The holy month holds lessons for all Nigerians

Muslims all over the world yesterday commenced the holy month of Ramadan, an annual spiritual battle against the flesh and the pleasures of unchecked consumption and mindless gratification. It is one of the five pillars of Islam which compels adherents of the faith to re-evaluate how they can be better in their stewardship to man and their creator by fasting and praying to Almighty Allah.

There is indeed a lot to be said for a religious practice which is aimed at bringing about healing, repentance and renewal. And we believe that the essence of such exercise in self-denial should not be limited to Muslims alone, especially in this season. All Nigerians recognise the fact that there are many things that are not right in our country today. We should therefore, as a people, use the opportunity of this Ramadan to examine our hearts, take individual responsibility for our failings and misdeeds, and pray for the courage and determination to do better and change our ways for the collective good of all Nigerians.

It is indeed instructive that Ramadan this year coincides with the second term inauguration a re-elected President Muhammadu Buhari and the 20th year of uninterrupted democratic rule in Nigeria. With ethnic uprisings and sectarian violence threatening to tear the country apart and a mindless crave for materialism that has witnessed a rise in crimes across the country, there can be no better time for reflection. These are infractions frowned at by Almighty God and vehemently discouraged by Ramadan fasting, the essence of which is to expose the faithful to their spiritual roots while teaching them that true humanity does not equate to mere material possessions, passions or physical cravings.

This, we believe, is the real meaning of sharing with, and caring for, the needy and the less privileged that is common during this season. It is especially important at a period our country is going through economic turbulence that has made life difficult for the greater majority of our people. If this spiritual essence of Ramadan is imbibed, it could lead to a positive change in our perspective on life: there would be no room for senseless materialism, greed and primitive accumulation of wealth. Rather, there would be greater concern for the poor.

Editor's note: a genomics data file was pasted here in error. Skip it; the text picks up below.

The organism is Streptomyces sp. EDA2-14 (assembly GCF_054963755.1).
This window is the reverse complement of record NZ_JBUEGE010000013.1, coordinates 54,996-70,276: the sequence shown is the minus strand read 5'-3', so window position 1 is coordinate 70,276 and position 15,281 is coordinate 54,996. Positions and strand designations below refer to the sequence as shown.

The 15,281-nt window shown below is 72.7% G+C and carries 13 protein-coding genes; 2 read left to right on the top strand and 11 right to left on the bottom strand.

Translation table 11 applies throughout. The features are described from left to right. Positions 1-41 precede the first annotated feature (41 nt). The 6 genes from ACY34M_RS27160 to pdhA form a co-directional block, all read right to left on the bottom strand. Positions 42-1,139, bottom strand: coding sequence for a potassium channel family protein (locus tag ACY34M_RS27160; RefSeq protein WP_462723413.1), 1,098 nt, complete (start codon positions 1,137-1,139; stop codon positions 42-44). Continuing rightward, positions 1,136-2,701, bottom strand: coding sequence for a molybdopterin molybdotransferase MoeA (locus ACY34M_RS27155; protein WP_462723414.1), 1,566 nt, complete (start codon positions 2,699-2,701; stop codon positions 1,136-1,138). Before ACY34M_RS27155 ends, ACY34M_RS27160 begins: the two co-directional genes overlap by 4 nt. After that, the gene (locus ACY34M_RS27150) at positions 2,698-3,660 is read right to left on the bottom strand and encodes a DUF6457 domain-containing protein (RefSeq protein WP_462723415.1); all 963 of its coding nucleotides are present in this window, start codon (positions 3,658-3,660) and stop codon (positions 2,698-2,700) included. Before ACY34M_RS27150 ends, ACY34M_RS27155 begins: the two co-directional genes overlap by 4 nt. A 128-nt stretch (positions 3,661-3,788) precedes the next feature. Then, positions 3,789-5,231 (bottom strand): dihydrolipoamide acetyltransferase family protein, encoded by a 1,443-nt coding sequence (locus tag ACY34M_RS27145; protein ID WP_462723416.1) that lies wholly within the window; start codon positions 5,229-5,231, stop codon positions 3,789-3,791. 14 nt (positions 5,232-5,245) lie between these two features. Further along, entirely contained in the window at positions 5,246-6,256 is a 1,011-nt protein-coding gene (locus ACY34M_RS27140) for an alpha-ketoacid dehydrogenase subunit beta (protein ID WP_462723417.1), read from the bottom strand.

Ramadan fasting is a leveller of sorts, as both the rich and poor are exposed to hunger and thirst at the same time without any exception. Thus, after such self-denial, expectations are that the wealthy should become more empathetic to the plight of millions of their less fortunate compatriots and those in positions of authority should make policies that would alleviate the sufferings of the people.

The Ramadan fast, like the other four pillars of Islam, is aimed at promoting both the spiritual and material wellbeing of man. When he is able to rein in the impulse for self-gratification and greedy accumulation of wealth, man is more liable to make his society a better place to live in, not only for himself but also for his neighbour.

The nation’s political leaders have much to take from the lessons of Ramadan. If only they can curtail their materialistic tendencies and pay more attention to the yearnings of the people, the country will certainly become a much happier place to live in. There is much greed in our polity and it has all but ruined the nation. The Ramadan offers such a great opportunity and we hope our leaders would avail themselves of the lessons of this season. We also hope that the outcome of this annual spiritual exercise will be of immense benefit to the nation.

Ramadan Kareem to all our Muslim brothers and sisters.

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